Safe Driving and Sharing and Changing Lanes
28th Feb 2017 ArriveAlive , Articles
Changing lanes is a simple movement from one lane to another on roads with two or more lanes in the same direction. Road users change lanes to overtake another vehicle, to avoid a parked vehicle or obstruction or when the vehicle ahead slows to turn at an intersection.
Changing lanes without thoughtfulness is not only a threat to the safety of all road users but has often been the source of much frustration. Unsafe and inconsiderate lane changes are bad and inconsiderate driving. It can be dangerous, a road rage trigger in some drivers leads to arguments and cars fighting for the same space.
In this section we would like to consider effective lane changing techniques and why this is so important for road safety.
Road Crashes caused by Unsafe Lane Changes
Where do they occur?
These crashes most often occur on higher volume multi-lane roads (such as motorways and urban arterial roads).
Also regularly found where there is a roadside activity (such as roadside markets or locations where public transport vehicles/taxis pick up and drop off passengers).
The severity of the collision between the vehicles is often low, due to reduced speeds. However, where vehicles or road users of different size collide, the consequences can be very severe (e.g. motorcyclist and car, car and truck).
What are the most prevalent contributing factors of this crash type?
Driver Fatigue /Tiredness
Driving under the Influence / alcohol/drugs/medication impairment.
Information overload (too many driving decisions to be made at once).
Lack of familiarity with the route.
Poor visibility, including ‘blind spots’ and poor weather conditions.
Road related causes include:
Unexpected or poor lane drop-offs or merge areas.
Roadside activity / Construction.
Poor directional signs or lane markings.
Safe, Responsible and Defensive Driving when Sharing Multiple Lanes
Road users should be patient with other drivers, particularly those who drive at slower than average speeds.
Share roads with kindness and courtesy to other road users.
In South Africa, the left lane is designed to be the primary driving lane. The right lane is intended to be used by motorists to safely pass other vehicles that are travelling at a slower speed than they are.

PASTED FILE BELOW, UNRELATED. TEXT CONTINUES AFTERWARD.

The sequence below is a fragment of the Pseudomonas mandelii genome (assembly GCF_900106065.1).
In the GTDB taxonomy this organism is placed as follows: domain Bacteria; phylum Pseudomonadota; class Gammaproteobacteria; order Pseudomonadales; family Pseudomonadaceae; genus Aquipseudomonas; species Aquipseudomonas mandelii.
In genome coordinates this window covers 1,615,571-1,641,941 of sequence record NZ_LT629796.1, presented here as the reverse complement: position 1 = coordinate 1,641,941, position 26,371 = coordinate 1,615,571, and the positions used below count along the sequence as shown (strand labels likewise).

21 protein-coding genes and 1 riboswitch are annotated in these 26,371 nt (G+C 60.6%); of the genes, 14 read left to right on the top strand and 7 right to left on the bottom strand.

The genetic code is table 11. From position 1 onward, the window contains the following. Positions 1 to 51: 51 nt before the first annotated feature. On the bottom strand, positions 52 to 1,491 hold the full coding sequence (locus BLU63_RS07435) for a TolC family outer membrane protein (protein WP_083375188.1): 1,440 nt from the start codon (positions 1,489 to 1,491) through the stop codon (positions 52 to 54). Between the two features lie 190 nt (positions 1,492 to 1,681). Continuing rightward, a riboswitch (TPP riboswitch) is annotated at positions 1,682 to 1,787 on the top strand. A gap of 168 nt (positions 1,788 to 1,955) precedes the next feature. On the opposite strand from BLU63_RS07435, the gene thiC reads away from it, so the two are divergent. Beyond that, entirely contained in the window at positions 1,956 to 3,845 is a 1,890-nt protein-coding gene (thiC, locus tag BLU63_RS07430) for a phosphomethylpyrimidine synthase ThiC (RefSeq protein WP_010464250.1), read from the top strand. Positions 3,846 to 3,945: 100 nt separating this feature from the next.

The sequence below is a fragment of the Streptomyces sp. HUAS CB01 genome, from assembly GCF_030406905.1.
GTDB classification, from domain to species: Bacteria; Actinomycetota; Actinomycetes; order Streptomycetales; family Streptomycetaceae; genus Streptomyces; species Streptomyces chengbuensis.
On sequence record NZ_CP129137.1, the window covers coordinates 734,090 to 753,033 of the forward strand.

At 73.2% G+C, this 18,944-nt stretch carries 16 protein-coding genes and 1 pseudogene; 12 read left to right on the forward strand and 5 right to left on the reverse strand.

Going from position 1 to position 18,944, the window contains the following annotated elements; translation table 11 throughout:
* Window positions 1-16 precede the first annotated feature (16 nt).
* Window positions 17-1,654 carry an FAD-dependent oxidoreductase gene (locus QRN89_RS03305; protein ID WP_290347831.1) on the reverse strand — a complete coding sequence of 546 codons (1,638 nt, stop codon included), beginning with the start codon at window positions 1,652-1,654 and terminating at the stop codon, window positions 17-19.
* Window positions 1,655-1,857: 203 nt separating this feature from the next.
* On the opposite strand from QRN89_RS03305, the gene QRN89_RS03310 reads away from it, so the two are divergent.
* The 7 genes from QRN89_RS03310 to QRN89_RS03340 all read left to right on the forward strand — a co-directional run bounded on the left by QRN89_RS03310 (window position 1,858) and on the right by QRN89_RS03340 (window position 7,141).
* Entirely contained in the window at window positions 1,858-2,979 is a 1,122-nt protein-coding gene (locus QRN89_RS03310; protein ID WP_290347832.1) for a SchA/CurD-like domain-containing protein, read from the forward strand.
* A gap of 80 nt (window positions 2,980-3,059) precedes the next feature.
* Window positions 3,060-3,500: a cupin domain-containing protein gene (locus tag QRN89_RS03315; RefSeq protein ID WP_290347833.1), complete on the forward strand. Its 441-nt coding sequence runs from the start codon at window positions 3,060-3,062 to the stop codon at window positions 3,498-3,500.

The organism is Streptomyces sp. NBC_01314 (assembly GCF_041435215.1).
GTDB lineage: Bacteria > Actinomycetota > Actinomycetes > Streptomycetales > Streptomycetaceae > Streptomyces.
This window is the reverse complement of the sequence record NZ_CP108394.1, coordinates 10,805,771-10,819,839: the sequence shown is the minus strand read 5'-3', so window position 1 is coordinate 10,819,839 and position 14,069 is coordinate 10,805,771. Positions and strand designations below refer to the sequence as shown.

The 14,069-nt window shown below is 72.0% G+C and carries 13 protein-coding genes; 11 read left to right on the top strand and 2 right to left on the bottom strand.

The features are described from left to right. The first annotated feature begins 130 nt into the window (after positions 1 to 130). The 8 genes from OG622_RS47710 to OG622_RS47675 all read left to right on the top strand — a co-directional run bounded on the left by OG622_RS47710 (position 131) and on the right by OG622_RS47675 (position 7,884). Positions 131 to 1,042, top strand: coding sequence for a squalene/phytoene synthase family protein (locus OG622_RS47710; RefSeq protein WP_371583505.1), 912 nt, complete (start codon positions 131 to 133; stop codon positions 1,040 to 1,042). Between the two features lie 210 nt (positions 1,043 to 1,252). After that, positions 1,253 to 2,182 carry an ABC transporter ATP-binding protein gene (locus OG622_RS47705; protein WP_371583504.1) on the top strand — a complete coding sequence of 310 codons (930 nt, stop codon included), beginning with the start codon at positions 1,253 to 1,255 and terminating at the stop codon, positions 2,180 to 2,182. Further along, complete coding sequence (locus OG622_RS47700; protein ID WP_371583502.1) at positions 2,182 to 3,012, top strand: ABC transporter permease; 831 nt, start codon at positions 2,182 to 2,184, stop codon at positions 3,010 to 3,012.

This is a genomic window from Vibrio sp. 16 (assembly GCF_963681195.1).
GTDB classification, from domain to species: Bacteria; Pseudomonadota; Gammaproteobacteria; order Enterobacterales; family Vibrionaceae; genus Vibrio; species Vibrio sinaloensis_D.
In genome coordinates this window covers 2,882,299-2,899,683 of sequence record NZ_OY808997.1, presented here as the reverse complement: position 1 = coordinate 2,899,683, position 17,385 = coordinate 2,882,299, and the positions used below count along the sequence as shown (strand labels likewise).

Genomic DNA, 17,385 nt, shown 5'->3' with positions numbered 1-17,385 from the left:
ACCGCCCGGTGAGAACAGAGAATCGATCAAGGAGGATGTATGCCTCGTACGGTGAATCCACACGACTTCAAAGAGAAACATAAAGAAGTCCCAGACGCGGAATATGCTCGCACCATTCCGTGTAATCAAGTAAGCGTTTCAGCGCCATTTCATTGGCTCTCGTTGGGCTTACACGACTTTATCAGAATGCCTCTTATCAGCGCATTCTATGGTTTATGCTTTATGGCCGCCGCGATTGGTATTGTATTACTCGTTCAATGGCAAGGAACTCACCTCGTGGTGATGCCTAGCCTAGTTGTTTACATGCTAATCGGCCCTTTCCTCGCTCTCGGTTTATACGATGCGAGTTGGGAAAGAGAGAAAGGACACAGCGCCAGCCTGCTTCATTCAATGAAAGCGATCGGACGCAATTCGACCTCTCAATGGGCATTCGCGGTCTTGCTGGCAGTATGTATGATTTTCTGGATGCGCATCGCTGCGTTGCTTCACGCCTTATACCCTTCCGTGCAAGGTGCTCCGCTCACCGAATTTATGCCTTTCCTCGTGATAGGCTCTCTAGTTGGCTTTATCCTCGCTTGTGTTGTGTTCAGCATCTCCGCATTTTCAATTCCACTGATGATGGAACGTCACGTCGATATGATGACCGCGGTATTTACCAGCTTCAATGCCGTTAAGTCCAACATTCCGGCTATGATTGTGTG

Be mindful of those around you and observe the different speeds of the cars in the other lanes.
Road users should not drive in the right lane for an extended period of time or long distance for any reason.
All drivers should surrender the right lane to approaching emergency vehicles. Emergency vehicles always have the right of way.
It is never safe to weave in and out of traffic by continuously changing lanes. You are more likely to cause a collision, especially in heavy traffic or bad weather.
Watch out for drivers not changing lanes properly – they endanger you and themselves.
Drive defensively and with anticipation.
Remain vigilant, focusing on driving and only driving when changing lanes, especially in dense traffic.
If your car has lane departure warning/assistance systems – switch them on!
Remember to take the necessary time when changing lanes and never change lanes too hastily. Plan ahead!
If you have a SatNav/ GPS device there is even less of an excuse for not planning early enough as the map will show junctions and roundabouts coming up that you may not be able to see yet.
Sharing and Changing Lanes. Stay Left Unless Overtaking #ArriveAlive
What NOT to do when changing lanes
Ask yourself – Is it legal, is it safe is it necessary?”
The presence of a solid white line lane divider indicates that lane changes are prohibited.
Do not cross more than 1 lane at once. If you need to cross multiple lanes, do it one-by-one and check carefully prior to each lane change.
Don’t change lanes in or near an intersection. Remember that spending a few seconds on another vehicle is often safer than going around it.
Stay away from any distractions when changing lanes and remain completely alert and vigilant.